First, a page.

She said that since those hurricanes, coastal populations have significantly increased and valuations of many coastal communities have increased more than a hundred fold.

“Consequentially, it is expected that damage today from the likes of an Edna would be many times greater. Awareness did become heightened in September 2011, as Hurricane Irene tracked into New England resulting in record breaking damages and multi-state declarations,” Faloon said. “When it reached Maine as a tropical storm, Irene still resulted in declaration DR-4032 because of the extensive flooding to roads from the heavy rains and the debris cleanup and power outages from the high winds. The four counties of Franklin, Lincoln, Oxford, and York were part of the declaration. In 2012, Hurricane Sandy devastated much of the Northeast coast but spared Maine. Had Irene or Sandy affected more of the coastal counties, fishing, commercial and pleasure boating losses would have been significant if boats, gear, piers, and wharfs had been severely damaged.”

Faloon says there are 16 county emergency management agencies to lead local disaster responses with the Maine Emergency Operations Center in Augusta coordinating statewide efforts.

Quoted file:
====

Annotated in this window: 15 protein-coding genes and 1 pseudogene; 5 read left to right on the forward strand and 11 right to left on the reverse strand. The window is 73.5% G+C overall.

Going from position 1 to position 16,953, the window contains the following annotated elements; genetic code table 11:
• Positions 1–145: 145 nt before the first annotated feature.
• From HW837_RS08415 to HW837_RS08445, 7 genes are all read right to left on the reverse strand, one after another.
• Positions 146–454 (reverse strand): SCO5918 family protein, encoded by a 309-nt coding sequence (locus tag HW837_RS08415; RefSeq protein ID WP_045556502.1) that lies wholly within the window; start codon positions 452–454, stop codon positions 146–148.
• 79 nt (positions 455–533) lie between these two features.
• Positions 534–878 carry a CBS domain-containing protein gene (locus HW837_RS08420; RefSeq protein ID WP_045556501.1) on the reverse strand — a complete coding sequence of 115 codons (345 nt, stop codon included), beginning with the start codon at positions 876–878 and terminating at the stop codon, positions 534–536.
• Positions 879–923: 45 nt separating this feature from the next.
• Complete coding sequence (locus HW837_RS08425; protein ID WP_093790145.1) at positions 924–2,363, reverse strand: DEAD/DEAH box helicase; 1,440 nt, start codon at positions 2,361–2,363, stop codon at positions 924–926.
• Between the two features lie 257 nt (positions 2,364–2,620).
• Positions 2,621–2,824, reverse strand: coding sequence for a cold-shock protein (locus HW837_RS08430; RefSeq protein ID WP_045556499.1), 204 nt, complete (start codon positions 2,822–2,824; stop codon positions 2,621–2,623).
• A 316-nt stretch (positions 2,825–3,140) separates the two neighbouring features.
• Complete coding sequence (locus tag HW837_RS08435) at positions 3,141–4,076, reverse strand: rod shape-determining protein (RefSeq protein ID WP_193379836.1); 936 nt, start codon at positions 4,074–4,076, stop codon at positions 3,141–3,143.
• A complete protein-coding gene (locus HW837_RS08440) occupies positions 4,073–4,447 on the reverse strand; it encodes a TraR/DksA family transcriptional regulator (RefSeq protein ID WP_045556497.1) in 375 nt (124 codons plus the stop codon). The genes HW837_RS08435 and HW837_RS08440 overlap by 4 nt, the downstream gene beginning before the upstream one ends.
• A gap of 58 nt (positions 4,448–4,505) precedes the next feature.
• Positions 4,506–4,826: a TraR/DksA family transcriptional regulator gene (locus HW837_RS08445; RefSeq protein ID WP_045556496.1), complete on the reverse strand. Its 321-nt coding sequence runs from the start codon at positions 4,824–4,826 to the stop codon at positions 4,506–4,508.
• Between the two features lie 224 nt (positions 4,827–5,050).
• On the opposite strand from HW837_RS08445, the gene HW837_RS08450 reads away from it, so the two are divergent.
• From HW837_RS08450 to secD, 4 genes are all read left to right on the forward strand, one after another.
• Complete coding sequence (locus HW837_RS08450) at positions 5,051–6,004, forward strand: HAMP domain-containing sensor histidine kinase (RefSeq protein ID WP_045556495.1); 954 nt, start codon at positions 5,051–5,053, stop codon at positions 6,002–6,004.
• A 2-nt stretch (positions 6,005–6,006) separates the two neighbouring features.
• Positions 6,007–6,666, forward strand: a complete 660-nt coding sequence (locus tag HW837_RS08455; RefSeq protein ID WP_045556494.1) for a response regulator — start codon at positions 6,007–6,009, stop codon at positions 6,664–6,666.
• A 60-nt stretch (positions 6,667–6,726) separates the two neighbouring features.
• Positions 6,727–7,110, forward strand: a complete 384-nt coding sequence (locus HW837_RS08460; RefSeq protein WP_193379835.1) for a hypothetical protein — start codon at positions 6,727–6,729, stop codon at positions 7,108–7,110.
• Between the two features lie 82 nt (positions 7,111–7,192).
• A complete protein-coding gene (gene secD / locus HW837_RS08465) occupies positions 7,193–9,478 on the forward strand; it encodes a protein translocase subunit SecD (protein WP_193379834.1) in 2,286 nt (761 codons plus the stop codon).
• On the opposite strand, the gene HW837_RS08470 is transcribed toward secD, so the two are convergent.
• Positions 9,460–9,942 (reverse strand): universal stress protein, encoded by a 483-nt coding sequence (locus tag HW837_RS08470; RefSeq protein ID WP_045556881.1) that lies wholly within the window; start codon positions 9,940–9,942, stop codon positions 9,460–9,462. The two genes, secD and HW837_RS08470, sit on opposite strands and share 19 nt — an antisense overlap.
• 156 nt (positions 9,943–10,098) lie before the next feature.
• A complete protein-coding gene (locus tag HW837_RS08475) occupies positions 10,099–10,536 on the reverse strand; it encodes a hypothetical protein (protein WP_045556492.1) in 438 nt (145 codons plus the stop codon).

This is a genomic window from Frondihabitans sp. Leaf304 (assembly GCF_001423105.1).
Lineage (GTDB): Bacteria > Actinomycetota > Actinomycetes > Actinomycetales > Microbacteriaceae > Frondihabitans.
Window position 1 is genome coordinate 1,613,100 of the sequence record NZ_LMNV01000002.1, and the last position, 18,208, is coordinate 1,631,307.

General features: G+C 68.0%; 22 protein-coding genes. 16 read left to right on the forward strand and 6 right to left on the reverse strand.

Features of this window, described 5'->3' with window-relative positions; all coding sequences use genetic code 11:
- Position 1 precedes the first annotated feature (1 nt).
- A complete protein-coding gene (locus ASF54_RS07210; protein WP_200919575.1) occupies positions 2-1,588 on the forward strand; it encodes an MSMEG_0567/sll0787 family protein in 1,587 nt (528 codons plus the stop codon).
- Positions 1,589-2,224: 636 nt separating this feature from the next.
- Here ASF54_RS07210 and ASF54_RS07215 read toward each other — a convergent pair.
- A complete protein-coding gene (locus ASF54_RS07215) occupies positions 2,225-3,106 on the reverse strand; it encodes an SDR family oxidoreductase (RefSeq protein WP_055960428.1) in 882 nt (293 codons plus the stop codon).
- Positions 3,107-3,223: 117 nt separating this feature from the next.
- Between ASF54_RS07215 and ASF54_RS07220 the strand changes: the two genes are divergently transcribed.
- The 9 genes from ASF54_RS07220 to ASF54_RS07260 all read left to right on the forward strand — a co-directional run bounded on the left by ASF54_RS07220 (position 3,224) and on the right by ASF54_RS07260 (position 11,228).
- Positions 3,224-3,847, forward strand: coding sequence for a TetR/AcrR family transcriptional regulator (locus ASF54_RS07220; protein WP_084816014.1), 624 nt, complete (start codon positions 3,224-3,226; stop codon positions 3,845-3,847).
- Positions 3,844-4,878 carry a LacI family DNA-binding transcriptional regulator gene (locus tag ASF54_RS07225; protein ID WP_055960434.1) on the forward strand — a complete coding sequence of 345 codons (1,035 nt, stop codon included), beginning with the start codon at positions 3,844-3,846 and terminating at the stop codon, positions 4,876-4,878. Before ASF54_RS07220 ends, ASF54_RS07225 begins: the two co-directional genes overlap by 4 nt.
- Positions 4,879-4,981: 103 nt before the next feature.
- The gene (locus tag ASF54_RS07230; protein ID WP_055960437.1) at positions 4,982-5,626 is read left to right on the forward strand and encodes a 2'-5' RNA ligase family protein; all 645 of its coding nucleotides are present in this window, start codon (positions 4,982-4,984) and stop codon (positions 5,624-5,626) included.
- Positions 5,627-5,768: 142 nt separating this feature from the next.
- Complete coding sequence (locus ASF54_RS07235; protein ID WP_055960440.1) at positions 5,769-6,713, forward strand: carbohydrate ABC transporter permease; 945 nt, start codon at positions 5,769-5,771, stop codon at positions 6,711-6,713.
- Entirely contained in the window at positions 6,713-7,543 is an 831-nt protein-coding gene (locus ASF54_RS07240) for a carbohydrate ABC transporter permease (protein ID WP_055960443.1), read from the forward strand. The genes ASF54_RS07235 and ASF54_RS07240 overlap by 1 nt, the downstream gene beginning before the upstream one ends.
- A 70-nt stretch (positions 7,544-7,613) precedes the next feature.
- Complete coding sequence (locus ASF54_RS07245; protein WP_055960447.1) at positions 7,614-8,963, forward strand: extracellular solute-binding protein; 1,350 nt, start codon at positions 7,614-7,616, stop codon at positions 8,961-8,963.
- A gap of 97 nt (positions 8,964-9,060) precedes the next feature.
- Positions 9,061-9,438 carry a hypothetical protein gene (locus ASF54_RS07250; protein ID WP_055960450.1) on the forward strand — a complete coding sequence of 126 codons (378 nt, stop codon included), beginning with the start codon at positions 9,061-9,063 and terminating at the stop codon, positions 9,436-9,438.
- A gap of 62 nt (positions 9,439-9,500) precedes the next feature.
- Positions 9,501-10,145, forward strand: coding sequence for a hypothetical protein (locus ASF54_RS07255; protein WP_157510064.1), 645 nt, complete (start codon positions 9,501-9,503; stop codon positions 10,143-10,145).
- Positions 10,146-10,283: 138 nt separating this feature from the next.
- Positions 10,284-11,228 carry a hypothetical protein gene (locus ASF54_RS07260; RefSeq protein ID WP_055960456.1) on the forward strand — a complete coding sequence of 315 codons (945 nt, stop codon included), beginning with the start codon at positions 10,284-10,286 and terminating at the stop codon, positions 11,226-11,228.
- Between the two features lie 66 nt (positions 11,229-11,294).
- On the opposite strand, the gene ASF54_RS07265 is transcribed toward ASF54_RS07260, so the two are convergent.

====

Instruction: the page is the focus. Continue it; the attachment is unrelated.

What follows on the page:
She said that when the EOC is activated, it includes members of the state’s Emergency Response Team as well.

“The State Emergency Response Team is made up of representatives from state agencies and the American Red Cross,” Faloon said. “ERT members relay information to their personnel in the field, receive information from field units, and can commit their agencies’ resources to respond to a county request. Agency representatives are also asked to participate in training and exercises, and assist with state emergency operations planning.”

A designated regional evacuation shelter in the event of a hurricane can be found on Franklin Street in Saco. There are five regional shelters total in York County. ED PIERCE/Journal Tribune